The experiment, which kicked off September 30, was partly inspired by Google Flu Trends, an initiative by Google that postulates that search terms are good indicators of flu activity. The idea is that people are usually more likely to type their symptoms into a search engine before forcing themselves to go to a doctor.
An uptick in search terms that are also flu symptoms can indicate an uptick in the flu. The system isn’t perfect, but it has impressed some scientists with its accuracy and speed – in 2010, it was able to identify outbreaks two weeks before the CDC.
“Out Smart Flu” asks students to simply input that same kind of information into its app, which is available for both iOS and Android.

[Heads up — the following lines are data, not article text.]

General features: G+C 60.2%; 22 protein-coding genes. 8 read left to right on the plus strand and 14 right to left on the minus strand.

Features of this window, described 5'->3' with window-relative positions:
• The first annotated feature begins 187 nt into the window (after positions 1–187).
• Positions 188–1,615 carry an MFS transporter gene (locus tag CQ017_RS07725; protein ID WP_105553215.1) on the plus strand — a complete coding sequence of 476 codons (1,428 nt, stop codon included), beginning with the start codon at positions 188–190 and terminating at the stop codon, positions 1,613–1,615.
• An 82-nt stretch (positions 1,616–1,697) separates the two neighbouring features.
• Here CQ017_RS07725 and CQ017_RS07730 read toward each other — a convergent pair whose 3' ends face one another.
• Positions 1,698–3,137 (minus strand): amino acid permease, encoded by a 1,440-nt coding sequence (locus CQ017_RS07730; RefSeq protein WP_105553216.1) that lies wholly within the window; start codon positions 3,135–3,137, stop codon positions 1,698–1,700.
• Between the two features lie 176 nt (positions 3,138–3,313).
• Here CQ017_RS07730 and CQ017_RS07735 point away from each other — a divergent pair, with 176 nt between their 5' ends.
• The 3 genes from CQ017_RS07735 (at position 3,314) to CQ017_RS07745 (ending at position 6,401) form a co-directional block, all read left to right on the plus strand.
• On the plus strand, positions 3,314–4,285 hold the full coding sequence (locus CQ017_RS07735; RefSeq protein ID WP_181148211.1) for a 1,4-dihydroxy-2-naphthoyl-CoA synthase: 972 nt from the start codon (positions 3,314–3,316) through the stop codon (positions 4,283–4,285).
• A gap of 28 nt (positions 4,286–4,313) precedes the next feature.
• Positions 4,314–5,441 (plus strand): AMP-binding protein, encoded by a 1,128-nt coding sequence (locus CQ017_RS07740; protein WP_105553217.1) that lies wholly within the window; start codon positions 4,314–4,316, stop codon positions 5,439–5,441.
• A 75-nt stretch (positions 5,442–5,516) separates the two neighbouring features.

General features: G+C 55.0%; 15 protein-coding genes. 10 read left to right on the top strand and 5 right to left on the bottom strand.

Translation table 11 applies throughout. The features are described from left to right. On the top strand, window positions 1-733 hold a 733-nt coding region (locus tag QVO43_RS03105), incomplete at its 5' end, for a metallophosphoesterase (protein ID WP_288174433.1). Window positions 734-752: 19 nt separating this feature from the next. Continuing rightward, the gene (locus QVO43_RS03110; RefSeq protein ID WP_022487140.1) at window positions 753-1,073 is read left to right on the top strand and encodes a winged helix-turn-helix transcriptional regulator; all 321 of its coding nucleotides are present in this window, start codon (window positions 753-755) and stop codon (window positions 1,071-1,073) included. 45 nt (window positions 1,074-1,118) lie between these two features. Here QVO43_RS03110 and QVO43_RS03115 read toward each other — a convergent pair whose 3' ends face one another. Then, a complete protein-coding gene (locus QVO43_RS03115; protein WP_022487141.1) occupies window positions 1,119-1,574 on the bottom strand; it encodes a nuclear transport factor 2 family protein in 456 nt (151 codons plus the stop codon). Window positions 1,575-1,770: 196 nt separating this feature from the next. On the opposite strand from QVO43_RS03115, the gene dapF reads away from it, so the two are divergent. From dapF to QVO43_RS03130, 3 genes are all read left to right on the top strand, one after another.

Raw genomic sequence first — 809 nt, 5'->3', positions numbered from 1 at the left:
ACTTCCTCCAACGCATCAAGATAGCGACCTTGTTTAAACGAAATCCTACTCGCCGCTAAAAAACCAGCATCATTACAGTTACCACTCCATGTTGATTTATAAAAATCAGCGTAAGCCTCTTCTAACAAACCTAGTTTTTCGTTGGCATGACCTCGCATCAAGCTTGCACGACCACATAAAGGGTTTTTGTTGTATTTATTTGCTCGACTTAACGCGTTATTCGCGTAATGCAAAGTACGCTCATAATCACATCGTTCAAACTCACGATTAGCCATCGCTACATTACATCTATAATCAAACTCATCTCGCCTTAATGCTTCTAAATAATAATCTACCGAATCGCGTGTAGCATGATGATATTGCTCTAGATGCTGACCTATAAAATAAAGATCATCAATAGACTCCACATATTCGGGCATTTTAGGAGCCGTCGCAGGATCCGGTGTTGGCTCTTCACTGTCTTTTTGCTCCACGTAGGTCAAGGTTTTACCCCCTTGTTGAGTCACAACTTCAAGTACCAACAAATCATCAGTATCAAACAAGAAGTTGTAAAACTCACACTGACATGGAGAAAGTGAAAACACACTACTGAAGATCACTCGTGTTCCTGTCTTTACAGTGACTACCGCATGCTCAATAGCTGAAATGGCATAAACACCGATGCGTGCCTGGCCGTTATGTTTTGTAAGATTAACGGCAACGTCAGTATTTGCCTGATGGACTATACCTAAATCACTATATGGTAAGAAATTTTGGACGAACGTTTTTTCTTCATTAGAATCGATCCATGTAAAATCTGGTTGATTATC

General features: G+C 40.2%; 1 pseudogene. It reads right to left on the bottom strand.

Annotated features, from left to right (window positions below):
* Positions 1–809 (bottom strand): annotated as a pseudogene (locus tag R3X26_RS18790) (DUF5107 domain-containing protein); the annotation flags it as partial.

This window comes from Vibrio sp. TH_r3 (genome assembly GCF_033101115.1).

In order for the experiment to work, word of the app will have to spread around campus in a way similar to the disease it is monitoring. Sethi said the university hopes to get 6,000 people using the app on campus.
There’s a $500 raffle to help incentivize students to use the app, but Sethi said he’s hoping the experiment’s volunteers will be motivated by something else.
“There’s hopefully a sense of altruism we can instill in the users, that they’re helping out everyone on campus,” he said. “And a sense of pride that we’re the only university trying this.”
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